Numlock News: February 17, 2021 • Crater, Revlon, Lumber
By Walt Hickey
Citibank goofed up real bad last summer when it accidentally wired $900 million to Revlon’s lenders rather than the $8 million in interest payments it was actually supposed to send as Revlon’s loan agent. This is a problem for Citi because those lenders do not want to give the money back, and while the bank asked extremely nicely, 10 investment advisory firms who invoked the “finders keepers, losers weepers” clause of financial law declined to return $500 million. Exacerbating the half-billion-whoopsie is that a U.S. District Court judge agreed with them, ruling this week that Citibank won’t be able to recover the transferred funds. True to form, the internal chats revealed as part of the suit are equal parts vicious and delightful and come highly recommended.
I’m A Lumberjack And I’m Okay
Lumber futures prices hit $982.1 per 1,000 board feet as of February 12, nearly double the $499.40 seen at the end of last October and just shy of the $984.50 seen in mid-September during a serious lumber crunch. During the same week of 2019, lumber prices were pretty steady at around $404.10 per 1,000 board feet. The reasons for the wood price spike are myriad, with a surge in outdoor seating construction, increased demand in the suburbs, rising time for home improvement projects and difficulties forecasting demand coinciding in a crunch for boards. Housing starts for private-owned residential units in December were the highest levels since 2006, and because of the cold, lumber deliveries from Canada have been delayed.
Pot of Greed
Goldin Auctions, a collectibles auction house that specializes in trading cards, is taking in $40 million in investment amid a boomlet in speculation over sports and other trading cards. In all of 2019, Goldin generated $27 million in auction sales, but over the course of 2020 interest began to accelerate substantially, and in January 2021 alone Goldin moved $36 million in auction sales, putting it on pace for $200 million in sales this year, which would double their 2020 volume.
A new theory presents an alternative solution to the greatest murder mystery of all time: what killed the dinosaurs? The prevailing theory is that it was an asteroid from the asteroid belt that did the deed, slamming into what is now a crater near the Yucatán Peninsula. But a new theory from Harvard researchers takes an alternative picture of the case, fingering the killer as none other than Jupiter, which murdered the dinosaurs using something like a comet from the edge of the solar system. The telltale clue to this theory is that large impact craters like the one in question at the Chicxulub crater are more likely to be made up of carbonaceous chondrite, while only 10 percent of asteroids in the belt are made of the primitive material. Here’s the modus operandi, or shall I say the Modusoperandus Rex: a comet from the Oort cloud making its way all leisurely-like gets dragged into the solar system through Jupiter’s gravity, launching it into an orbit very near the sun, which breaks it apart a bit, and then at least one 50 mile chunk of comet slams into the coast of Dino Mexico, and the rest is history. Then all Jupiter has to do is wait for the investigators to pin the job on the innocent asteroid belt and orbit away like nothing happened. It’s the perfect crime.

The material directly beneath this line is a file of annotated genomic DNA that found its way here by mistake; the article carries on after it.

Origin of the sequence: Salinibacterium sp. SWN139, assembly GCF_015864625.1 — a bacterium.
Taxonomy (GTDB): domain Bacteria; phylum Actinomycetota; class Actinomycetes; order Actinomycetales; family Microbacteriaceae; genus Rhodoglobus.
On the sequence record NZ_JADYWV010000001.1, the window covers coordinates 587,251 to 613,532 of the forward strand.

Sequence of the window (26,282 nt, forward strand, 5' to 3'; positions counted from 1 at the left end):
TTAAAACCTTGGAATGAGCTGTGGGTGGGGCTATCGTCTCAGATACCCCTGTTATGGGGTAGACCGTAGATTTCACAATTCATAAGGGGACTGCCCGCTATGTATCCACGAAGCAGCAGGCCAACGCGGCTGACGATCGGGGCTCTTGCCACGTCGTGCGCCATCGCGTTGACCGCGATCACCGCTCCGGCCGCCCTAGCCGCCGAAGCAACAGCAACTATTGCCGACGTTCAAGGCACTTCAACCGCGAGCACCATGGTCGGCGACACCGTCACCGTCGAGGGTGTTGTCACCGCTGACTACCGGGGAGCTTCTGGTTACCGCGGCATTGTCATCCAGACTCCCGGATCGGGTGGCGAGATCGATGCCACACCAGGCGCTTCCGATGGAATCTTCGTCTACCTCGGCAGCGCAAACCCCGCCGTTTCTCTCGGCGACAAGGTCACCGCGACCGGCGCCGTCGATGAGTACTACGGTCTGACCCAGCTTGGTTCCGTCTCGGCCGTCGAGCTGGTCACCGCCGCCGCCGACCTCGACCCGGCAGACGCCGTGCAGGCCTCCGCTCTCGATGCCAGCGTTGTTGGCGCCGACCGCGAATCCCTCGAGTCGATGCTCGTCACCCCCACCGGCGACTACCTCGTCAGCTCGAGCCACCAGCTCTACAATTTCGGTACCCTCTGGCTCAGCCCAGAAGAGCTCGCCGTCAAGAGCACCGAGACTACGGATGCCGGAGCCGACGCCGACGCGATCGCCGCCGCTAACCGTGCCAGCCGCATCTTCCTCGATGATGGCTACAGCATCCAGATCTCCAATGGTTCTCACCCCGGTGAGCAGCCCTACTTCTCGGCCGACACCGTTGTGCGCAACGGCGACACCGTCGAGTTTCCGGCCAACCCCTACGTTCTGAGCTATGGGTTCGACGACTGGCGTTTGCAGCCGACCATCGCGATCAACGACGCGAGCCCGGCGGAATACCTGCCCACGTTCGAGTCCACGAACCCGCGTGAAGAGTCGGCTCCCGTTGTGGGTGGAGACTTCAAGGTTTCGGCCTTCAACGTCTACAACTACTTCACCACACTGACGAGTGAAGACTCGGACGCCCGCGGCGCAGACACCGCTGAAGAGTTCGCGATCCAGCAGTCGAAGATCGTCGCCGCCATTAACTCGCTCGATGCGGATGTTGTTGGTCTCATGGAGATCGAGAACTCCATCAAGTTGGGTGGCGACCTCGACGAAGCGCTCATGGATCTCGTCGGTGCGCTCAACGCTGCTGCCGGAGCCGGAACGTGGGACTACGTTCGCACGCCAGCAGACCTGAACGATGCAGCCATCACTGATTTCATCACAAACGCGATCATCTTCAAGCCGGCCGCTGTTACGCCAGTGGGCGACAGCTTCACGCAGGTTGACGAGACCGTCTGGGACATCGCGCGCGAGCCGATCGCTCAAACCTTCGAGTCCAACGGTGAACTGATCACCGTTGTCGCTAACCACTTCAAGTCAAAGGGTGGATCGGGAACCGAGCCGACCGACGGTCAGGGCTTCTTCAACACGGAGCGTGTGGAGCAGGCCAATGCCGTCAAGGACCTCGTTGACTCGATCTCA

An estimated third of Europeans and Americans sustain unhealthy levels of noise exposure, which entails sounds north of 70 to 80 decibels. Exposure to high levels of environmental noise is linked to a number of unfortunate heath outcomes. People in the shadow of Frankfurt’s airport had up to a 7 percent higher risk of stroke than those in comparable quiet neighborhoods, and an analysis of 25,000 cardiovascular deaths near Zurich’s airport in Switzerland found increased mortality at night after airplane flyovers. Finally, evidence for what I have known all year, that the idiots who lay on their horn at the Steinway intersection are genuinely trying to kill me.
An American-Egyptian team has discovered this absolutely charming little brewery — you probably haven’t heard of it, it’s really low-key but is really vintage. Located in Sohag Governorate, the brewery is believed to be 5,000 years old dating to King Narmer’s reign. The eight sections of the brewery were about 65 feet long and each had 40 earthenware pots in two rows, indicating that this was not just any brewery. This was a pretty big facility that moved a lot of beer, something like 5,000 gallons at a time, so more like an Anheuser-Busch on the Nile than a tidy little boutique operation.
Texas has had a horrific week weather-wise, as a polar vortex sent frigid temperatures and rough weather into regions not in any way designed or built to handle them. Compounding that is Texas’ unique status of being on a separate electrical grid from the Eastern and Western United States, which is making it particularly hard to get electricity to regions that need it. The 30 to 35 gigawatts worth of outages were the result of a number of factors, including frozen instruments at natural gas, coal and nuclear facilities, and difficulties moving natural gas to where it’s needed given the temperatures. Wind turbines have also frozen, though they account for less than 13 percent of the total outages, and while wind can provide 60 percent of Texas’ electricity during peak times, the operators build in assumptions of 19 percent to 43 percent of maximum output due to weather in the winter. Overall, Texas’ ERCOT grid has seen under-investment and neglect over the past several decades, and this weather — which has led to outages for over 4 million customers — is a wake-up call.
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